I never had the sense that I could not work in the shops because I had completed my A-levels. I was a delivery chap delivering furniture, I used to stack shelves – I never imagined I was too good for any job.

I did a lot of things and I said, “It’s a job. I will do it and I will take my lessons from each and every one of those jobs.”

If you look at how I engage with people working in shops when I go shopping, my interaction with them is shaped by that experience because I walked in those shoes. I worked behind that checkout. I know how dehumanising people can treat you sometimes.

I hold those people with huge admiration and respect. Don’t have a sense of entitlement. You are never too good for anything.

You are never too good to sweep floors and all. That is the thing about opportunities. They may not present themselves as you expect them to.

7. Move with the times

We are in the midst of the fourth industrial revolution, where we are looking at the internet for everything. The fourth industrial revolution plays to older people because it makes things easier for us.

However, it does not play to young people because it will definitely take away jobs. In Africa, we need to create about a million jobs every month, which is about 10 to 15 million jobs every year.

That is a huge number. Even here in Kenya, I estimate that we need to create about 3,000 jobs a day.

That’s a scary thought and it is because that’s how fast the population is growing.

Foxconn, the people who make the iPhone, reduced their workforce by half because of robotics.

In Africa, we have a narrow opportunity to take some of the manufacturing from China, but that opportunity is not going to be there for long. We should be grabbing those opportunities now.

What we are seeing is that the people grabbing those opportunities are from places like Vietnam, so if we do not grab them now, by the time we come around we will be out of the game.

8. Are your skills important in today’s world?

Get to the front of the curve. Read. I always tell my team, “I mustn’t know more about stuff than you. You have to be smarter than me.

If you aren’t smarter than me, then why would I need to hire you?” You need to stay ahead of the curve and there is no excuse for not doing it because everything is online these days. You need to ensure that you are skilled to do the jobs that exist today.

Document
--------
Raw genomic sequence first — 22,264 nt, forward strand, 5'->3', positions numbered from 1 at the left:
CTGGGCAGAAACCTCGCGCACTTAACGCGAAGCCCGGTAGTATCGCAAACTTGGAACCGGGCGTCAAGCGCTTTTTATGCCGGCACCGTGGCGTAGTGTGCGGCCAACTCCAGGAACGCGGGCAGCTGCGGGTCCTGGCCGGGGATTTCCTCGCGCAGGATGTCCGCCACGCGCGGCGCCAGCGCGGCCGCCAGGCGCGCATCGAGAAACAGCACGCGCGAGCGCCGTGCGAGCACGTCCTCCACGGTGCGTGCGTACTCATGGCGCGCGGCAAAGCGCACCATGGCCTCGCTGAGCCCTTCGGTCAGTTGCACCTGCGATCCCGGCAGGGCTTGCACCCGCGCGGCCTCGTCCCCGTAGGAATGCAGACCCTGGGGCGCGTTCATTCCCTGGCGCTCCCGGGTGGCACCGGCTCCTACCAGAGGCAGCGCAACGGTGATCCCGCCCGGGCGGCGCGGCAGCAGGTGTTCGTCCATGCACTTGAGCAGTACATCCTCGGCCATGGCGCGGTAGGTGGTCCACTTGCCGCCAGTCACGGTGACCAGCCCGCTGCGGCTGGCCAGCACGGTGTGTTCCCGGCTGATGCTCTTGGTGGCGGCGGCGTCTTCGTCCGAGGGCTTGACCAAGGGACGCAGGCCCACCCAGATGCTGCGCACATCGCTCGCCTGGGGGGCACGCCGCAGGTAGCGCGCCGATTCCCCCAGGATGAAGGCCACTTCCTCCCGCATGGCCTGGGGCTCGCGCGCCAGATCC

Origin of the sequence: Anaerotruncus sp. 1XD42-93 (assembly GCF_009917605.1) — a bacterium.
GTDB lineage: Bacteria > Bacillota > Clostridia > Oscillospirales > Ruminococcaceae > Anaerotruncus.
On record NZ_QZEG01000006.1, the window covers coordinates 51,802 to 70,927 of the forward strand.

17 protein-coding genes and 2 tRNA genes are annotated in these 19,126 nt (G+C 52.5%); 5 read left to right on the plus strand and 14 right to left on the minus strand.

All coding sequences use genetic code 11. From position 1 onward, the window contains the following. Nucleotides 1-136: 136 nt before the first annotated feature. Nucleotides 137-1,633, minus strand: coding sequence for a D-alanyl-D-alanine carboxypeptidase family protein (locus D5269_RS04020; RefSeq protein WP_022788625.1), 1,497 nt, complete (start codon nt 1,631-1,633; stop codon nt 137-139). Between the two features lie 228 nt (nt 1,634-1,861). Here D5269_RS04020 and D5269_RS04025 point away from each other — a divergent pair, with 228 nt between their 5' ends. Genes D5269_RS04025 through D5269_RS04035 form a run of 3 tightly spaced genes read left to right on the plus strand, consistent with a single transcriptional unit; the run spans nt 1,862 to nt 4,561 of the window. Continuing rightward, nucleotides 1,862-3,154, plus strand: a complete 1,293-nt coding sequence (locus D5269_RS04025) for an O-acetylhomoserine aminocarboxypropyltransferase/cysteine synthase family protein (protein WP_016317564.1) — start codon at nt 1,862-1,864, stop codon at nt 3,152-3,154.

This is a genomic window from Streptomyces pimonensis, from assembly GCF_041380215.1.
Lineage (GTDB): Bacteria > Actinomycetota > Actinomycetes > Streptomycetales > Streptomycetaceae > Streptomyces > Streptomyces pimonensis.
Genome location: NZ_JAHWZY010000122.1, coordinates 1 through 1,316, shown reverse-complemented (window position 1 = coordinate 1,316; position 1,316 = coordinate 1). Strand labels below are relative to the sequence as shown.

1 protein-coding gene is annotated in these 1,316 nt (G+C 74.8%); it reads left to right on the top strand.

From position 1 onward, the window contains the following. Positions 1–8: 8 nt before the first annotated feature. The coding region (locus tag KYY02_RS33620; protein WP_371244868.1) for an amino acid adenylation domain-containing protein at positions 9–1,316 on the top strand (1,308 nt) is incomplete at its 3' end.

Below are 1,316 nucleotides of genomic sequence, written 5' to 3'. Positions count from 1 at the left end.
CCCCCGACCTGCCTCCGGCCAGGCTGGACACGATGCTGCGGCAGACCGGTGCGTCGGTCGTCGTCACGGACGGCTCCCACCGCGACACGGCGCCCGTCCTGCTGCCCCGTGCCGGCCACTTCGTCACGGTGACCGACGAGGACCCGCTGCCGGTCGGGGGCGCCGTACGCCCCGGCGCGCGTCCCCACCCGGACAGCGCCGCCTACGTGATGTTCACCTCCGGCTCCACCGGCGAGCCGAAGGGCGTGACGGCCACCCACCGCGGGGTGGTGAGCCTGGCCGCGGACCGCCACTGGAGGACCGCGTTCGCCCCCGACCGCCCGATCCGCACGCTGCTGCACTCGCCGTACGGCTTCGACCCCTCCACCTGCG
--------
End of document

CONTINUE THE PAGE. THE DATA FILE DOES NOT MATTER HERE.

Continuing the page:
source:SDE

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Ugandan Woman who has been serving food to Kenyan men in a restaurant while kneeling is making some women envious

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Stella Mteyo, a 23-year-old waitress from Mbale in Uganda, is reportedly driving Kiambu men crazy with her charming manners.

Mteyo runs a hotel, Stella Vienyanjas, in the heart of Kiambu town where she serves customers her specialty food of Ugali with Omena, which goes for Ksh70 and Ugali with fish, which she sells at Ksh100.

All this she does while kneeling and her amused male clients flock the joint just to receive her king-like treatment.

Mteyo revealed that she once worked as a housegirl but her boss kicked her out because she thought she was snatching her husband. Her employer did not like the idea of her serving her husband food while kneeling.

A file image of Stella Mteyo serving her customer while kneeling

However, she maintained that in her culture, a woman can’t serve a man without kneeling down because to them, it shows disrespect.

According to one regular customer, Aston Mutembei, he is addicted to Mteyo’s eatery considering the fact that she appreciates her clients.

“She makes you feel like you are in charge. She is not like other women who just throw your food on the table without caring if you will eat or not.

“This is how it’s supposed to be, a man should be treated like a king. For sure she knows how to cook, I always feel pampered and well taken care of,” Mutembei confessed urging women especially from Kiambu to emulate Mteyo.

Another customer, Richard Ngige, also applauded Mteyo noting that she was beautiful and courteous. He added that when he is at the hotel, he feels cherished and loved unlike when he is at home.

Mzee John Wainaina, one of Mteyo’s loyal customer, praised the Ugandan culture stating, “Ugandan women are very respectful compared to our women. In Kikuyu culture, women used to respect men and they would bring you food covering themselves with shuka or wearing a long dress to show respect, but today, they no longer do that.”

But Joan Wambui is not amused. She tweeted: “Sasa mzee wangu akionyeshwa mambo haya, atarudi nyumbani kweli?”

Jennifer Akinyi says: “I really don’t have the time for that nonsense. Kwani ni Mungu? Huyu mama anataka kutunyang’anya wazee wutu. Shindwe!”

A woman kneels before her husband during a Ugandan wedding

-Kenyans.co.ke